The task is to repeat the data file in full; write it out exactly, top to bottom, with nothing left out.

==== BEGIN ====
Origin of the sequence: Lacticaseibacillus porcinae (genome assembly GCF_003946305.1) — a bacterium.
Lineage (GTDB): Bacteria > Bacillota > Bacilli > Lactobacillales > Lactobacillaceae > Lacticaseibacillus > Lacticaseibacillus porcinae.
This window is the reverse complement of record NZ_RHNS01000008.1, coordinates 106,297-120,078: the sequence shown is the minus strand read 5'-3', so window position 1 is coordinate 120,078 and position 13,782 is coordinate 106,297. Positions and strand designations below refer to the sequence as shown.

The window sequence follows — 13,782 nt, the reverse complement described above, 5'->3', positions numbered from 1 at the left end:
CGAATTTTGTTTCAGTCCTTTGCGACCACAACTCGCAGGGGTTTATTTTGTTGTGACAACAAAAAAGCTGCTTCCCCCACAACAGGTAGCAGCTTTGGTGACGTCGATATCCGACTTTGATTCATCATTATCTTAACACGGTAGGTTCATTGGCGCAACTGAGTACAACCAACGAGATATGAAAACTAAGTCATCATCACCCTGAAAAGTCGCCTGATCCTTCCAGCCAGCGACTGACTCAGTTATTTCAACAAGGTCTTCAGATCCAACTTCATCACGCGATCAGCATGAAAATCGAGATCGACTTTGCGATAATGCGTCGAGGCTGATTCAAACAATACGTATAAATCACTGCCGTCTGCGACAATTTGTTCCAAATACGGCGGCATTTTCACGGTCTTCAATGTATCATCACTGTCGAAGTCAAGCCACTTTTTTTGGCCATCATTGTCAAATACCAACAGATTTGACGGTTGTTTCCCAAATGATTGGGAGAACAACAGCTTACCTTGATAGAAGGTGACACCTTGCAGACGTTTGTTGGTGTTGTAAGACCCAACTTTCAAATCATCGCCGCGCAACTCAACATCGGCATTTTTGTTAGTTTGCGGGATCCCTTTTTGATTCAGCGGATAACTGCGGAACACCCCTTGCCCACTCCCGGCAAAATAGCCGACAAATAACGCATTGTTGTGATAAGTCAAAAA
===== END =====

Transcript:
Origin of the sequence: Lacticaseibacillus porcinae (genome assembly GCF_003946305.1) — a bacterium.
Lineage (GTDB): Bacteria > Bacillota > Bacilli > Lactobacillales > Lactobacillaceae > Lacticaseibacillus > Lacticaseibacillus porcinae.
This window is the reverse complement of record NZ_RHNS01000008.1, coordinates 106,297-120,078: the sequence shown is the minus strand read 5'-3', so window position 1 is coordinate 120,078 and position 13,782 is coordinate 106,297. Positions and strand designations below refer to the sequence as shown.

The window sequence follows — 13,782 nt, the reverse complement described above, 5'->3', positions numbered from 1 at the left end:
CGAATTTTGTTTCAGTCCTTTGCGACCACAACTCGCAGGGGTTTATTTTGTTGTGACAACAAAAAAGCTGCTTCCCCCACAACAGGTAGCAGCTTTGGTGACGTCGATATCCGACTTTGATTCATCATTATCTTAACACGGTAGGTTCATTGGCGCAACTGAGTACAACCAACGAGATATGAAAACTAAGTCATCATCACCCTGAAAAGTCGCCTGATCCTTCCAGCCAGCGACTGACTCAGTTATTTCAACAAGGTCTTCAGATCCAACTTCATCACGCGATCAGCATGAAAATCGAGATCGACTTTGCGATAATGCGTCGAGGCTGATTCAAACAATACGTATAAATCACTGCCGTCTGCGACAATTTGTTCCAAATACGGCGGCATTTTCACGGTCTTCAATGTATCATCACTGTCGAAGTCAAGCCACTTTTTTTGGCCATCATTGTCAAATACCAACAGATTTGACGGTTGTTTCCCAAATGATTGGGAGAACAACAGCTTACCTTGATAGAAGGTGACACCTTGCAGACGTTTGTTGGTGTTGTAAGACCCAACTTTCAAATCATCGCCGCGCAACTCAACATCGGCATTTTTGTTAGTTTGCGGGATCCCTTTTTGATTCAGCGGATAACTGCGGAACACCCCTTGCCCACTCCCGGCAAAATAGCCGACAAATAACGCATTGTTGTGATAAGTCAAAAA